Toddler & Hitting

Updated on February 28, 2013
S.S. asks from Ravenna, OH
7 answers

My 17 month old little boy has turned into a hitter. He typically has a toy, playing like a good little guy, then proceeds to use that toy to hit his sisters (or the other children at the sitters!). We are trying to combat the hitting by redirecting him, or telling him NO with the terms "no hitting" or "be nice" while showing how to properly touch. I just got a text from the sitter that he has been in time out 3x already today for hitting; and I had to put him in timeout early this morning as he took one of my shoes and hit his 7 yr old sister with it!

Any suggestions from moms that have had this problem, and what solutions worked?

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answers from New York on

He'll grow out of it, I swear.

For right now, though, if he's hitting with a toy, take the toy away. Put it up high where he can see it but not reach it. And keep saying, over and over and over again, "gentle" or "touch nicely" (tell him what TO do, not what NOT to do). Ask the sitter to "put his toys in time out" every time he hits with them.

5 moms found this helpful


answers from Dallas on

"Don't hit" whack! Um, yeah, not a smart thing. I had a hitter and in addition to what you are doing with re-direct and removing from a situation (typically before a hit occured - we looked for triggers) we also incorporated a lot of activities that kept his hands busy - play dough, stickers, finger paints, texture books, etc.
Also, the book "hands are not for hitting" was extremely helpful. Read it everyday and demonstrate nice touches. When he is doing reinforcing good behavior to the same extent or more than the discipline for the bad, worked wonders. They want to please you and big sister and sitter. He'll learn. It takes time:)

4 moms found this helpful


answers from St. Louis on

I always tell my 3.5 year old son 'Hands are for hugging and helping, high fiving and fist bumping!" But i also tell him now if he's that mad and wants to hit - he can hit a pillow or himself....but not any person!

3 moms found this helpful


answers from Boise on

I disagree with hitting back as some are suggesting, whether or not you are hitting hard enough to hurt your child you are still teaching him to hit. You are using hitting as a tool to get what you want, that is EXACTLY the behavior you are trying to discourage in your child. It is not an effective method even if you achieve short term results. It also teaches your child that it is OK for bigger people to hit smaller people so in your child's mind it is only OK to hurt someone smaller and weaker than yourself. Toddlers often struggle with hitting, at 17 months old your child may still not realize that he is hurting anyone because he still thinks of it as a game. Using a firm voice to say NO! is an important first step. Make sure not to sound gentle or wishy-washy or even tired, young children respond to your tone more than your words. Putting toys in "time out" as another poster suggested is a GREAT idea! Also, giving hugs and extra attention to the child who was hit rather than the child who did the hitting is an effective way of teaching empathy and not unintentionally reinforcing hitting by giving the hitter attention for their bad behavior. After you stop the hitting, display empathy and affection for the victim of the hitting, then remove your son from the room and give him a timeout where he cannot play with others or even watch them play. Your son will outgrow this phase if you just keep teaching him that hitting others doesn't pay off. Best of luck!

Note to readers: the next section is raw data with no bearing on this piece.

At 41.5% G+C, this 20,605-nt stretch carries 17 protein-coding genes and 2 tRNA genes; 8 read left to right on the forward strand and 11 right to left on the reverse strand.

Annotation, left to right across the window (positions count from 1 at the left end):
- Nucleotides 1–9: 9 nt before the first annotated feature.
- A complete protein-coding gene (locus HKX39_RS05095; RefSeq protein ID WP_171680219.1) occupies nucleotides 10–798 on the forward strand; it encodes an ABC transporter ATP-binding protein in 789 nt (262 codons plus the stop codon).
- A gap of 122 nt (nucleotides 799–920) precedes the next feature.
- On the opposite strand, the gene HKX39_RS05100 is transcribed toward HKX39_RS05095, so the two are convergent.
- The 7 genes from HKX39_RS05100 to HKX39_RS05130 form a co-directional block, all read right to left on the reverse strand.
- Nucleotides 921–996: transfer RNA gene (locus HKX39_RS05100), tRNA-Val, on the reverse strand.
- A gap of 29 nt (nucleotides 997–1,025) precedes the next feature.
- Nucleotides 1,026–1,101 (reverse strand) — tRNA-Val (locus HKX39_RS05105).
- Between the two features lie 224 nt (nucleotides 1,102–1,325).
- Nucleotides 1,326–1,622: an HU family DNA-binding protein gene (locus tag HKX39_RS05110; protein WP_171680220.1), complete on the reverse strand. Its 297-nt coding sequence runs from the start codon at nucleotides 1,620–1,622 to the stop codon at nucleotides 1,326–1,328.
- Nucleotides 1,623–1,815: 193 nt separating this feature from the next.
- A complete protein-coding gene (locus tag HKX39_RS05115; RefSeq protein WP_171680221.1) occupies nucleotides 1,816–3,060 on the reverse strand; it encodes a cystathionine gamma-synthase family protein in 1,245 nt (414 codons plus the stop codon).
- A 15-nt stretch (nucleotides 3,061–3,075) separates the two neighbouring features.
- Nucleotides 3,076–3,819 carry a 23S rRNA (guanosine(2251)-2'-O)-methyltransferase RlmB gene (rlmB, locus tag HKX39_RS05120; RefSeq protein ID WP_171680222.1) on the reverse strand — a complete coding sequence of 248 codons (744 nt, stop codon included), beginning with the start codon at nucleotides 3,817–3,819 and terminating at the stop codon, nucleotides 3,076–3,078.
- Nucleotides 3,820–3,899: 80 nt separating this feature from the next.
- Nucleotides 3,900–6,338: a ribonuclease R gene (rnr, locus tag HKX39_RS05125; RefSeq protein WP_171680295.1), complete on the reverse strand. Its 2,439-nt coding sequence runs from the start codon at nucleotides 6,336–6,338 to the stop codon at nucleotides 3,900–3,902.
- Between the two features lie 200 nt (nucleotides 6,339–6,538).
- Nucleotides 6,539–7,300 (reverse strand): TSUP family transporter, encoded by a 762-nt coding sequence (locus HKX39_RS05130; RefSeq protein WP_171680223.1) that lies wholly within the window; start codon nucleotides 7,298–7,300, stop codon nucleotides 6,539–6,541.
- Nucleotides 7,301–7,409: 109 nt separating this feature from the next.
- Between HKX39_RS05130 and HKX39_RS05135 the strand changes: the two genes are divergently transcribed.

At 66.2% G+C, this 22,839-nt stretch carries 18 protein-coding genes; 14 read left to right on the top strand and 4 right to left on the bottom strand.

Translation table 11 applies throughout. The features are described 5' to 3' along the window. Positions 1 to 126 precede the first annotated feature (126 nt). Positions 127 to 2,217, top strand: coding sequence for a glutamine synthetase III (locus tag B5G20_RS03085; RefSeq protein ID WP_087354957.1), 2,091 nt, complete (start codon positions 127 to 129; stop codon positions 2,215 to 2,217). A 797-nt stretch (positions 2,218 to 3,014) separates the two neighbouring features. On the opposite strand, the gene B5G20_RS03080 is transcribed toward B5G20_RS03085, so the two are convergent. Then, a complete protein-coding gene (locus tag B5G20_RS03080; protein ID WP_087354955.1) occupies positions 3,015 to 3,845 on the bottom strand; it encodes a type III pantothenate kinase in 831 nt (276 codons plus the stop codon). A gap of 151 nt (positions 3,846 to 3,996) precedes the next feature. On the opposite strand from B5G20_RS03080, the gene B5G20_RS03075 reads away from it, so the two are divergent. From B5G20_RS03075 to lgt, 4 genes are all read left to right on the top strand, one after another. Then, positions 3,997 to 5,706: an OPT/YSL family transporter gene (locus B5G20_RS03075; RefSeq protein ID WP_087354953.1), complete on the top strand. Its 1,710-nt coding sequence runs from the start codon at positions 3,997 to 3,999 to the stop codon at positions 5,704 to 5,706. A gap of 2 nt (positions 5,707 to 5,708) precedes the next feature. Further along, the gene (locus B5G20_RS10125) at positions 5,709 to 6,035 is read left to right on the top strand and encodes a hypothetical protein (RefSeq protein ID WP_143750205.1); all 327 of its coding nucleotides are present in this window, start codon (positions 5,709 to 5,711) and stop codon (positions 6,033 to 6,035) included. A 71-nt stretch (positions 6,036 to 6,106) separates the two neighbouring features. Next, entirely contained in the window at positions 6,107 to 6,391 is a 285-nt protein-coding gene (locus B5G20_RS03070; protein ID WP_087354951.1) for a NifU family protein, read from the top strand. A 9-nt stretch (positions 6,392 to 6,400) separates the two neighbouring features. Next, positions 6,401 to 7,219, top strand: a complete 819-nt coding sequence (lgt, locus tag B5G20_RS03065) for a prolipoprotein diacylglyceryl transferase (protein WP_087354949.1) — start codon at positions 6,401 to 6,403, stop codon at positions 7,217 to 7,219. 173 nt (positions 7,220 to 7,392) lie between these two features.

3 moms found this helpful


answers from Washington DC on

i think you're handling it well. it just takes time, and some days it's going to be very frustrating.
he may be a little young for time-out, but if he's whacking his sister with a shoe, redirection is probably not enough.
he's a very small fellow, and this is a very common stage for pre-verbal littles.
empathize with your frazzled sitter, and encourage her to be consistent. calm, inexorable consistency is your best bet. this too shall pass.

3 moms found this helpful


answers from Atlanta on

We don't have an issue with hitting, but I would approach this the same way we do other issues. I have a 3 phase approach: First infraction-Strongly say his name and indicate that the behaviour is unacceptable; second is a strong reminder and a warning where I start counting to 3 (I usually get to 2 before he says 'no, no, I'm done'; third is removal from the situation where he is sent screaming and kicking to his room. After about 5 min of screaming he is sufficiently calm (I can't hear him in his room) that he will come when called and snuggle and apologize for having been naughty. I always try to explain why his actions were incorrect, but this usually only sinks in AFTER the trip to his room. In public, he gets one max two whispered admonitions and then complete removal from the situation BEFORE it gets out of hand and potential for toddler fit arrives.

2 moms found this helpful


answers from Washington DC on

My daughter did the exact same thing at that age!! Often times she would hit when she got really excited about something. We just kept grabbing her hand/arm, putting it back down to her side, and saying "NO hitting." It eventually sunk in. She stopped hitting before she turned 2. Now, out of my 2 kids, my "hitter" is my cuddly kid, and has a very sweet nature. So, hopefully it's just a phase for your kid too :)

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